January 30, 2006

Corporations that have received a National Security Letter (NSL), a kind of subpoena authorized by the U.S. Patriot Act that’s intended to combat terrorism, should seek guidance from in-house and outside counsel before submitting private company information to the government, according to an article in The Corporate Counselor authored by Partner Charles B. Sklarsky and Associate Monica R. Pinciak

The FBI issues NSLs pursuant to Section 2709 of the U.S. Code to demand the production of telephone and electronic communications records from communication service providers “to protect against international terrorism or clandestine intelligence activities,” the authors stated.  And, the Section prohibits an NSL recipient from ever disclosing that the FBI sought information pursuant to the NSL, the so-called “gag provision.”

Moreover, the law “does not expressly provide for judicial review, and indeed seems to preclude judicial review because the filing of such a challenge would disclose the receipt of an NSL,” the authors wrote.

Mr. Sklarsky and Ms. Pinciak noted that corporations are also subject to these special subpoenas because Section 2709 does not define the phrase “wire or electronic communication service providers” and the federal government has adopted a broad interpretation that includes private corporations’ communication systems.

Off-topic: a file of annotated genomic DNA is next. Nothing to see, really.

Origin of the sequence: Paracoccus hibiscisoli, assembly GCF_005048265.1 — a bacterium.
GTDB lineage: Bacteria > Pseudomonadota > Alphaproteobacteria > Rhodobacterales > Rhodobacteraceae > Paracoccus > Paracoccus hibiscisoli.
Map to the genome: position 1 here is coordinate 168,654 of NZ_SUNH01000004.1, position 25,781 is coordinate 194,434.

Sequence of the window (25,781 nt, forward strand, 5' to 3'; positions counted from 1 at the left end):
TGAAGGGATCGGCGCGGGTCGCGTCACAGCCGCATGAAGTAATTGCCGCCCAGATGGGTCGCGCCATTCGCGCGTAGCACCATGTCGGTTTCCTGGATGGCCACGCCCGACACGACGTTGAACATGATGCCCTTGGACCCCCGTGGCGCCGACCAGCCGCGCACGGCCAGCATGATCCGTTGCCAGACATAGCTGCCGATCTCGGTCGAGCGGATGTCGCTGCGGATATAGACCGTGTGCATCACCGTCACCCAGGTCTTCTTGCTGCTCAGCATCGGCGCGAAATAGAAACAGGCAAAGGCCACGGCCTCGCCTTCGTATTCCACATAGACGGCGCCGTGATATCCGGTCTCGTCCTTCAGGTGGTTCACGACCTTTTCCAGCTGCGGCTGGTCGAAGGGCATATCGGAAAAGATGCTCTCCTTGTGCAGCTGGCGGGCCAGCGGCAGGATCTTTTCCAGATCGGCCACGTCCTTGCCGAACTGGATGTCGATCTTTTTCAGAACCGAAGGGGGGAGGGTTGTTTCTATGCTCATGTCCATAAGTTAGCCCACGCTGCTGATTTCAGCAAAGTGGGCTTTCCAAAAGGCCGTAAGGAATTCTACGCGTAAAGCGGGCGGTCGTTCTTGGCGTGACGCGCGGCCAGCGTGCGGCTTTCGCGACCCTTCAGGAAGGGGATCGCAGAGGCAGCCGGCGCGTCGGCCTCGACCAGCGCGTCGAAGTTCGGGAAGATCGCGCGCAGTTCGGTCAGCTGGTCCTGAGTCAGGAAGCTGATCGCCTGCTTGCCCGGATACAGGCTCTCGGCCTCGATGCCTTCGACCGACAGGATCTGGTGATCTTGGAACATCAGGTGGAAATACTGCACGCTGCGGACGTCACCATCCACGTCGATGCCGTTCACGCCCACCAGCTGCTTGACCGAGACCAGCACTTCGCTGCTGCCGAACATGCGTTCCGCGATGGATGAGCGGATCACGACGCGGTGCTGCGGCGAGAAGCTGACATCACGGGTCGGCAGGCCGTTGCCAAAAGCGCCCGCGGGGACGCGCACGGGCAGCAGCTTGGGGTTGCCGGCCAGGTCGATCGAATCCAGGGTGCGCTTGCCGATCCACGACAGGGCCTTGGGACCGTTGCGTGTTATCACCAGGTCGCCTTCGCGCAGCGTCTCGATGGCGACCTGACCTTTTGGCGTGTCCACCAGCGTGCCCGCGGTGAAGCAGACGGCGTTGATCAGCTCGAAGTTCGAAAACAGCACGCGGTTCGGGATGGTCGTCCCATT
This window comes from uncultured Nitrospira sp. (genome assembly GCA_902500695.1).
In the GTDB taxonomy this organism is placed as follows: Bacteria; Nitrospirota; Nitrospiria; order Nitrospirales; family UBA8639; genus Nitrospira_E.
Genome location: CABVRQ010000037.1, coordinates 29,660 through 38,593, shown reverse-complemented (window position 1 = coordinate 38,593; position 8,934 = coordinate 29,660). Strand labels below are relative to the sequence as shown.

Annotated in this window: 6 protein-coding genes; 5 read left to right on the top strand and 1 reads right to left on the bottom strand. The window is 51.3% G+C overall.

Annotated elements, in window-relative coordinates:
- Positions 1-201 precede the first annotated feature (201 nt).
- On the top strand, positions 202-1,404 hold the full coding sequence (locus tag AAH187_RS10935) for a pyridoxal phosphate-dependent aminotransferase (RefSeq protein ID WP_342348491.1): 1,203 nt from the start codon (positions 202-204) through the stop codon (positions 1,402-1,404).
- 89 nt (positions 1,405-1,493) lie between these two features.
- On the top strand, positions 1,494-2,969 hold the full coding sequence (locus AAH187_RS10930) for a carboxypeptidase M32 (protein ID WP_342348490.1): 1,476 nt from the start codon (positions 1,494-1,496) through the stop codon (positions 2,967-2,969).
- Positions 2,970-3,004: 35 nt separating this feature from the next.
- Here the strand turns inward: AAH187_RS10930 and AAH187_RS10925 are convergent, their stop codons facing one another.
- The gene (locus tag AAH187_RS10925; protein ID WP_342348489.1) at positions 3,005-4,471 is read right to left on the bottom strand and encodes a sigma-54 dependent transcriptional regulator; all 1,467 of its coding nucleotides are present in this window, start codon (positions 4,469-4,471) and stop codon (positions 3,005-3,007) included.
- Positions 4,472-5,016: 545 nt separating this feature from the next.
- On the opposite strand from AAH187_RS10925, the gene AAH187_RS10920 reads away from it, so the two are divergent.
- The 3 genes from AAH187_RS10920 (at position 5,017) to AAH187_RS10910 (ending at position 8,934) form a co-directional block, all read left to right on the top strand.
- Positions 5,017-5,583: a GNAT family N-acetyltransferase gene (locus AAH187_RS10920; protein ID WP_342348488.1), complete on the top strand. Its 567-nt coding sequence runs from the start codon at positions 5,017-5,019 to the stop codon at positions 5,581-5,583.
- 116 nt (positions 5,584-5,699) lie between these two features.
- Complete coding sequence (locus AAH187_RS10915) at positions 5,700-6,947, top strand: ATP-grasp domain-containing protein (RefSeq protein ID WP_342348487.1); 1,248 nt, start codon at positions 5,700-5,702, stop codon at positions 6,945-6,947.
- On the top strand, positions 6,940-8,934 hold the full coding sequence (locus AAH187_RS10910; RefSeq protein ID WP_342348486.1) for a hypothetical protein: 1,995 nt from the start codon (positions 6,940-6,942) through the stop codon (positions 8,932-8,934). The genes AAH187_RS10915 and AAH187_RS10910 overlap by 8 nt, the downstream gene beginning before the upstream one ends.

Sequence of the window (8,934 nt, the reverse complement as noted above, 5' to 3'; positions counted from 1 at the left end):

“Applying the plain language of the statute, a private corporation that provides its employees with the means to send or receive electronic communications is an ‘electronic communication service provider’,” and case law applying that definition supports such a broad reading, the authors said. 

Despite the gag provision, the federal government has publicly stated that it does not view the law as prohibiting consultations with counsel, according to the article.  However, it does prohibit an NSL recipient from disclosing the substance of the request.

NSLs have been the subject of recent controversy and litigation, but such challenges are “rare” because the gag provision effectively shields the subpoena from judicial scrutiny, said Mr. Sklarsky and Ms. Pinciak in the article. 

For instance, in September 2004, the U.S. District Court for the Southern District of New York ruled that the section violates the Fourth Amendment because it effectively bars judicial challenge to the propriety of an NSL request, and that the gag provision amounts to prior restraint in violation of the First Amendment. 

Similarly, a district court in Connecticut held in August 2005 that the gag provision in that case violated the First Amendment, noting that “Section 2709 has the practical effect of silencing those who have the most intimate knowledge of the statute’s effect.”  The U.S. Court of Appeals for the Second Circuit heard oral arguments in that case in November. 

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